Needless to say, LBL is not for the faint of heart. You can scout and hunt hard and not see a deer for days. Dad always says, “Hunt harder, go deeper, stay longer and when you want to quit, you’re almost there.” LBL does offer a three-day rifle quota hunt in November that you must apply for and draw a permit.

So, now that you have a brief history of LBL, here is the story of the buck we named “Sasquatch.”

This buck eluded Jacob and his family so much that they even joked about his existence. This elusiveness led to the family calling the deer Sasquatch. (Photo courtesy of Jacob Carnine)

Discovering A Giant

It started with a friend of ours getting one trail camera picture of him in December 2017. He was an impressive 160-inch 12-pointer. The buck had a huge body, and we guessed him to be 4 or 5 years old.

We found one of his sheds in late January and looked for the other side all spring with no luck. We put out cameras that summer covering the best spots over a 1000-acre area. We finally got a picture of him, and he blew up that year into a 180-inch 15-point.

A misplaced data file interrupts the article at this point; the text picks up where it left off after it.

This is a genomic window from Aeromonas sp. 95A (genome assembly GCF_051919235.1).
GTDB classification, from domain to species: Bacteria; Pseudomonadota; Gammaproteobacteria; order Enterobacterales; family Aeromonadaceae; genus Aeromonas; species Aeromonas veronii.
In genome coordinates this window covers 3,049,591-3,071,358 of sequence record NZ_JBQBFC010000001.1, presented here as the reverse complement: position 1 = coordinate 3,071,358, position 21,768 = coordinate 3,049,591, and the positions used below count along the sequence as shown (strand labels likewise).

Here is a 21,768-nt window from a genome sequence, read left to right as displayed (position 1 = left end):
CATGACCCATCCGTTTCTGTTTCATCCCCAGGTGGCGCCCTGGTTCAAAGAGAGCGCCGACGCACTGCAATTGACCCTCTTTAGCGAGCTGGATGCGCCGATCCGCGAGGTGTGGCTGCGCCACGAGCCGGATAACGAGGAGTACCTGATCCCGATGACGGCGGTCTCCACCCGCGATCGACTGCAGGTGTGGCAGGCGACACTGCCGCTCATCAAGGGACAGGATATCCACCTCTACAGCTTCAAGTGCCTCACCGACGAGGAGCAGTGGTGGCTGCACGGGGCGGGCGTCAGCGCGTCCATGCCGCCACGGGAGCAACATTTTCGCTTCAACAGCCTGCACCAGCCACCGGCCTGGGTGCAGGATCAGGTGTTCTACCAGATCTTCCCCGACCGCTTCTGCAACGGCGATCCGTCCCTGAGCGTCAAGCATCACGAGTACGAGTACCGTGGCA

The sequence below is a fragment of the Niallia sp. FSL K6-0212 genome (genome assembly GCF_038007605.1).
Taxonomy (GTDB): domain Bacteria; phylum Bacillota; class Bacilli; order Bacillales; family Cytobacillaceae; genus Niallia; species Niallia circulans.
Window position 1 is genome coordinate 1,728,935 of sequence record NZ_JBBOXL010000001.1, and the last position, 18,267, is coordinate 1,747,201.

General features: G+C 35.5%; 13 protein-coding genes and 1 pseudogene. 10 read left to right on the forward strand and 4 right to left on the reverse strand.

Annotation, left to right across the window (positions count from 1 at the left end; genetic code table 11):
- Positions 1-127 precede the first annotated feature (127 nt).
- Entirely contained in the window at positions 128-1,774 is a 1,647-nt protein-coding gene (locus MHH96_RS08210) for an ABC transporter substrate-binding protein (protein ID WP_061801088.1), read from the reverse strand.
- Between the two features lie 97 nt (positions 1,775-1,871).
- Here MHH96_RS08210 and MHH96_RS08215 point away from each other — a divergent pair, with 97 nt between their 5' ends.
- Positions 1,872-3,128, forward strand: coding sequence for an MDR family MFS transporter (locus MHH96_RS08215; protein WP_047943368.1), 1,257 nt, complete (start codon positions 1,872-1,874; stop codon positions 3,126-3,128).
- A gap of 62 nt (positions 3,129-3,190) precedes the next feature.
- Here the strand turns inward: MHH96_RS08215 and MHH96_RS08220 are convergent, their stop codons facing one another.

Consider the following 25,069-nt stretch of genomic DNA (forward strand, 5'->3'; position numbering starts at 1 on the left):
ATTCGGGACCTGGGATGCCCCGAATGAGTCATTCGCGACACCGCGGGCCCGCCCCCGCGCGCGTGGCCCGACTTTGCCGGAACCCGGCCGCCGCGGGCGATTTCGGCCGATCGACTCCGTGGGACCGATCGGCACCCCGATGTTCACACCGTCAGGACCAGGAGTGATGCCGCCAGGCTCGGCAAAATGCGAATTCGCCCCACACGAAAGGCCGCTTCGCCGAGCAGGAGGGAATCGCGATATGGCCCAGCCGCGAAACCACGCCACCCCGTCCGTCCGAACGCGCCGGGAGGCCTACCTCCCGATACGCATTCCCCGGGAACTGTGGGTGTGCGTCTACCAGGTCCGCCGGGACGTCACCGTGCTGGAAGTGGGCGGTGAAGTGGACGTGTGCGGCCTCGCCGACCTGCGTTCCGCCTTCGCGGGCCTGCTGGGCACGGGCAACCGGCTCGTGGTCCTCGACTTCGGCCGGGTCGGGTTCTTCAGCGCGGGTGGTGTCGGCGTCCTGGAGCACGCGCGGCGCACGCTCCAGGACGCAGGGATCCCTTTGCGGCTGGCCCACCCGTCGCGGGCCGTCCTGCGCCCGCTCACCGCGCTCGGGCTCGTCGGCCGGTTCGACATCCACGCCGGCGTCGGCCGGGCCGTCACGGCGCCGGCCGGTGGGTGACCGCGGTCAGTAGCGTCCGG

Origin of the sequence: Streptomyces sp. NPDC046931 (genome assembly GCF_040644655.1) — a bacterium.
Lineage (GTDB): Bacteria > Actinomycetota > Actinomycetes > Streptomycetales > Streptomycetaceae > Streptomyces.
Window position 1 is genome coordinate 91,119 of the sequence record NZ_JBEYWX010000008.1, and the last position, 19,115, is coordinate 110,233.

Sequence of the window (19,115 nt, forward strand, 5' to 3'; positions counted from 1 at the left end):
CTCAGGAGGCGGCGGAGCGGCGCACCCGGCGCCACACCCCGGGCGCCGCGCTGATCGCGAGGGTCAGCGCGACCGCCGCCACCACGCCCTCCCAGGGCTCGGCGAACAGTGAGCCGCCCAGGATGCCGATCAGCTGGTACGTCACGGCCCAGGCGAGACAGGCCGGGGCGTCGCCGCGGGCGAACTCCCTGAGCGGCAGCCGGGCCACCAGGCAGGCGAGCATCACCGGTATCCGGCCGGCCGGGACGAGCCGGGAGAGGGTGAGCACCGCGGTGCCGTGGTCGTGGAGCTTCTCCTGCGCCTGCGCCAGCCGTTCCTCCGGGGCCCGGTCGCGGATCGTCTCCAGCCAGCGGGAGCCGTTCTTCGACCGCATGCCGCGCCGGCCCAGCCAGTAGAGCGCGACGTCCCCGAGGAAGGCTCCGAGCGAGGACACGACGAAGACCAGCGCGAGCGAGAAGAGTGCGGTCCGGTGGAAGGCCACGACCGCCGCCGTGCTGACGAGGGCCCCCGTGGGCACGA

When hunting season came around, we never got another picture of him. We hunted and ran cameras all fall and never saw him. We looked for his sheds and never found those either. His elusiveness led to us joking about him even being real, which is where he got the name Sasquatch. We also figured out if he saw or smelled your trail camera, he wouldn’t use that area again. He was by far the smartest deer we have ever pursued.

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During the summer of 2019 we started getting pictures of him, but we never received pictures in the daylight. He grew again and was a 200-incher with some serious mass. Sasquatch continued to pass by our trail cameras until he lost his velvet, and then he disappeared.